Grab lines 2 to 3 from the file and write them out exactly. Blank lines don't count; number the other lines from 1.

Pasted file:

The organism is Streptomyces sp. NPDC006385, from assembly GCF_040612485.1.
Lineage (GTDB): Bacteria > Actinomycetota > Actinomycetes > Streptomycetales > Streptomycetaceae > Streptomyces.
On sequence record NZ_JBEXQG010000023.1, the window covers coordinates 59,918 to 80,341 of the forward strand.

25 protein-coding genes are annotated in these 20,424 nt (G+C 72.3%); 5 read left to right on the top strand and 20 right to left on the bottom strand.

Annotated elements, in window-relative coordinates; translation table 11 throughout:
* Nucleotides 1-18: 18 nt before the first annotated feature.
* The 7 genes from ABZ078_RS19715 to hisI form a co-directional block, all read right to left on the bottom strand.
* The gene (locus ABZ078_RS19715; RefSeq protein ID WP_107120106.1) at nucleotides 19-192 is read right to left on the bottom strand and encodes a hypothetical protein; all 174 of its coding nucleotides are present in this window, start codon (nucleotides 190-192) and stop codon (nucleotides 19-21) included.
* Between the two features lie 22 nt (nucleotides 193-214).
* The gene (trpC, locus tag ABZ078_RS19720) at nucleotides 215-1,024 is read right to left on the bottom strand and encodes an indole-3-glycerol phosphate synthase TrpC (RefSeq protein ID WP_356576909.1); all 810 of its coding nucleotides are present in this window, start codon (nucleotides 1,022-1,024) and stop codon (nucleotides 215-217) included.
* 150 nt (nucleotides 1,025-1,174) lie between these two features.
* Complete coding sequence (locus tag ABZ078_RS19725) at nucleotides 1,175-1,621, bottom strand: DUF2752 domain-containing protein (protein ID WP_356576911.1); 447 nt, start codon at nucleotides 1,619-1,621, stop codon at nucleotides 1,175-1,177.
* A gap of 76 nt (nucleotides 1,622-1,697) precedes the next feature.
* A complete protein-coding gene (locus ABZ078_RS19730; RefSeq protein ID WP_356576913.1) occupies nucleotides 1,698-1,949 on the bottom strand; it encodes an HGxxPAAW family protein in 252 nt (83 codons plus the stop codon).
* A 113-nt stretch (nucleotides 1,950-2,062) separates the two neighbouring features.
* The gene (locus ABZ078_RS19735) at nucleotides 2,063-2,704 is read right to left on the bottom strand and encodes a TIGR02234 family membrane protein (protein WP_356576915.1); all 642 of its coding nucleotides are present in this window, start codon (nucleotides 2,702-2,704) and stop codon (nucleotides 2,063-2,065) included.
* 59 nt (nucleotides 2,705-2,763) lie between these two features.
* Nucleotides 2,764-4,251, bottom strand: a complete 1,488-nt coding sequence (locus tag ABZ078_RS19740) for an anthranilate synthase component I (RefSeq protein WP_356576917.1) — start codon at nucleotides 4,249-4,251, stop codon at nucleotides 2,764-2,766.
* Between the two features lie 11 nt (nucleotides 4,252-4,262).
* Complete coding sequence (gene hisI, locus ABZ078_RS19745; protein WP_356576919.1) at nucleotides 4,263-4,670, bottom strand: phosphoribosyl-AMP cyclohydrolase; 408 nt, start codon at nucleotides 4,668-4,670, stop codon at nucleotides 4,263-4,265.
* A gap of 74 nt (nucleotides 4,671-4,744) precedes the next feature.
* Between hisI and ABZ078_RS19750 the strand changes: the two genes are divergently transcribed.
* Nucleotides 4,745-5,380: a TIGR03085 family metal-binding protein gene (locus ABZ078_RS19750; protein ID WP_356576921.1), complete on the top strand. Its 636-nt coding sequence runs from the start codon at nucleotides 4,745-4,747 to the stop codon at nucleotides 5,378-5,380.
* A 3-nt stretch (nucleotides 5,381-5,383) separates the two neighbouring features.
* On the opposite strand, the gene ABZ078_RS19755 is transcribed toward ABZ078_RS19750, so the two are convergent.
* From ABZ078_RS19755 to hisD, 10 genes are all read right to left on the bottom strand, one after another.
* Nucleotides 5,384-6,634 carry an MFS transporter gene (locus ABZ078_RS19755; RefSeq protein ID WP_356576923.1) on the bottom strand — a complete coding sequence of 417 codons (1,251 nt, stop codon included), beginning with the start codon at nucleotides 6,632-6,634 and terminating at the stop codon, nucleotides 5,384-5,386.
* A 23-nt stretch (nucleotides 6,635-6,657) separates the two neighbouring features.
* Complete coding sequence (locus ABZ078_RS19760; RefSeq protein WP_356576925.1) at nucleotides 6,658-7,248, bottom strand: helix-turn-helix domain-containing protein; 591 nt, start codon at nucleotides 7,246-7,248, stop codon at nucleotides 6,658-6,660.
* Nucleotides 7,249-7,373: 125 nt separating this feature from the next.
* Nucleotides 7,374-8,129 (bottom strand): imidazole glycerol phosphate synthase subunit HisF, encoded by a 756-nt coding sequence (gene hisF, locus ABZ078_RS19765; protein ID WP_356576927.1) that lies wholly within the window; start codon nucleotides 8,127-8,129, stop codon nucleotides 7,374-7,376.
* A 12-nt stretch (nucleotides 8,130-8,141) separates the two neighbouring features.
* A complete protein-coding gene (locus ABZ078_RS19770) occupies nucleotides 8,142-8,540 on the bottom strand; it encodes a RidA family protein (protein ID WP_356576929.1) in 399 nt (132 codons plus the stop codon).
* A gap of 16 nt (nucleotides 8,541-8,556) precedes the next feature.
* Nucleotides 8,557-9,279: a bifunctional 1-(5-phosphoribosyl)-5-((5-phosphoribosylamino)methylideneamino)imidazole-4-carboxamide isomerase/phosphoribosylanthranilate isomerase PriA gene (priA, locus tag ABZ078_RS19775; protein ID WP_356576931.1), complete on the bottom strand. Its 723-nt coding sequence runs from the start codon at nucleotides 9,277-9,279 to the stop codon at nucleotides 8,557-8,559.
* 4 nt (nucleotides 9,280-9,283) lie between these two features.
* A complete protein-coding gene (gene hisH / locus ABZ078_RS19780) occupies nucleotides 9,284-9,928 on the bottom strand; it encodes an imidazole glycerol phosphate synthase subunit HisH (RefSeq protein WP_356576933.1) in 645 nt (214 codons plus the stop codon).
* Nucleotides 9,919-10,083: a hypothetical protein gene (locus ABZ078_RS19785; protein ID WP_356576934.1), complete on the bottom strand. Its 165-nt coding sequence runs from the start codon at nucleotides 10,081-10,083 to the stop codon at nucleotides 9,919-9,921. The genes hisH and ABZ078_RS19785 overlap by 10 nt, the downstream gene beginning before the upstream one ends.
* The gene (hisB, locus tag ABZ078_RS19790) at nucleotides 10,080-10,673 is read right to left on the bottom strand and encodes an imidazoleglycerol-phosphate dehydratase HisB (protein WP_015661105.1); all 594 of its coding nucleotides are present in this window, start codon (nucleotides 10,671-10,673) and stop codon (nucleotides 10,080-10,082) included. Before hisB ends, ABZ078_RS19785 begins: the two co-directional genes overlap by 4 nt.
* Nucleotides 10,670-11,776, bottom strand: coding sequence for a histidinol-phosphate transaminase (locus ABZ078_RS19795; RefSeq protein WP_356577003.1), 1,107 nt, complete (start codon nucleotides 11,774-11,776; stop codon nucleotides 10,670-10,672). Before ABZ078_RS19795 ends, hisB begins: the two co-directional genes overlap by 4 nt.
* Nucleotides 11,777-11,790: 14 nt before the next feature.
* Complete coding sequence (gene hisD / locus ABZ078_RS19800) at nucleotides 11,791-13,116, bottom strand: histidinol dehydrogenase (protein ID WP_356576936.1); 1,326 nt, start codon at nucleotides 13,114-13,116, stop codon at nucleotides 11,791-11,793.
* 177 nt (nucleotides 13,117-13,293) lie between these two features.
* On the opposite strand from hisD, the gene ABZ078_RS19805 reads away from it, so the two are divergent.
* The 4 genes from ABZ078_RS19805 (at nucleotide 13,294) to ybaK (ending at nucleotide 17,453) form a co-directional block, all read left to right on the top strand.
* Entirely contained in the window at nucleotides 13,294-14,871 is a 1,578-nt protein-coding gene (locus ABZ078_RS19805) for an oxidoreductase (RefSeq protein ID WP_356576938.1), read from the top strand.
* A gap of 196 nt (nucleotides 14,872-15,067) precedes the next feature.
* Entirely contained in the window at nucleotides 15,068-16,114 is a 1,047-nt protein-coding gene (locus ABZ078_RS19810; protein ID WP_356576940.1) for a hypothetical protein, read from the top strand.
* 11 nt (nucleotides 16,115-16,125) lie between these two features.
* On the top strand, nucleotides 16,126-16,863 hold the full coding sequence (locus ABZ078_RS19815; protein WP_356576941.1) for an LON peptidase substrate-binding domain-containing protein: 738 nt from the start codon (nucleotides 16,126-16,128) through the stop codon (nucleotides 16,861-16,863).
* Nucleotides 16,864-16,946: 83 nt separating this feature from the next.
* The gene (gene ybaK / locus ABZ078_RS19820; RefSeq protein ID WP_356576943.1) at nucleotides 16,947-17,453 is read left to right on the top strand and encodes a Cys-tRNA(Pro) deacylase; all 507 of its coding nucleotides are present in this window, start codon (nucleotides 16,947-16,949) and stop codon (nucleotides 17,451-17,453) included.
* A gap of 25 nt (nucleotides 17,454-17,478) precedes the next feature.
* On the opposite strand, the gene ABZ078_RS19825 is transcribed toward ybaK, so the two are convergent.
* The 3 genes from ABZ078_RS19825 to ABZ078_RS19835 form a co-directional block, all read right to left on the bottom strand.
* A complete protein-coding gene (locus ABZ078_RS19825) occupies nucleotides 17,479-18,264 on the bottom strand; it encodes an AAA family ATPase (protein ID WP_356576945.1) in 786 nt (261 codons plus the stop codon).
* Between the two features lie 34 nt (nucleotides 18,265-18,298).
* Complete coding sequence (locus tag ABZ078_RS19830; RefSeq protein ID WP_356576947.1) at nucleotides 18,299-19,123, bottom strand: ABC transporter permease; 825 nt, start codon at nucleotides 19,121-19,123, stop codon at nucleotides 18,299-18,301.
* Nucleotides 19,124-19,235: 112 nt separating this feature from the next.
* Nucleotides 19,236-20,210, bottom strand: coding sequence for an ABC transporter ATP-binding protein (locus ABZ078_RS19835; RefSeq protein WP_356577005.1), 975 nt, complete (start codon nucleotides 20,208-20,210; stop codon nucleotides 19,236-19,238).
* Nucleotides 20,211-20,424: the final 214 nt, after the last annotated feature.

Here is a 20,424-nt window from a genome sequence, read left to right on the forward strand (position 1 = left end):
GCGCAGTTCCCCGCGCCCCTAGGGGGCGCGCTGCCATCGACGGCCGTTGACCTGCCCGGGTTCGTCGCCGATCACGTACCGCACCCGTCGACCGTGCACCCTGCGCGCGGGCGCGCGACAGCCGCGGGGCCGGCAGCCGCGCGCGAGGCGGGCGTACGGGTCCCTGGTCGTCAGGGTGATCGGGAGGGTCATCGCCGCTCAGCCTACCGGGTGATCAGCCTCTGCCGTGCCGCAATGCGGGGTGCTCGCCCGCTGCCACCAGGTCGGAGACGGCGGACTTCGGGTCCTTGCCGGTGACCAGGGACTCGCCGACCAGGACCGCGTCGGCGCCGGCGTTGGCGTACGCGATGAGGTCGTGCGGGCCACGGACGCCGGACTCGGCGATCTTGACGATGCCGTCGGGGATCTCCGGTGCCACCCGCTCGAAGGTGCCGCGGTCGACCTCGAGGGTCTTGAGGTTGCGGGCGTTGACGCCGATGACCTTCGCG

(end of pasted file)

Lineage (GTDB): Bacteria > Actinomycetota > Actinomycetes > Streptomycetales > Streptomycetaceae > Streptomyces.
On sequence record NZ_JBEXQG010000023.1, the window covers coordinates 59,918 to 80,341 of the forward strand.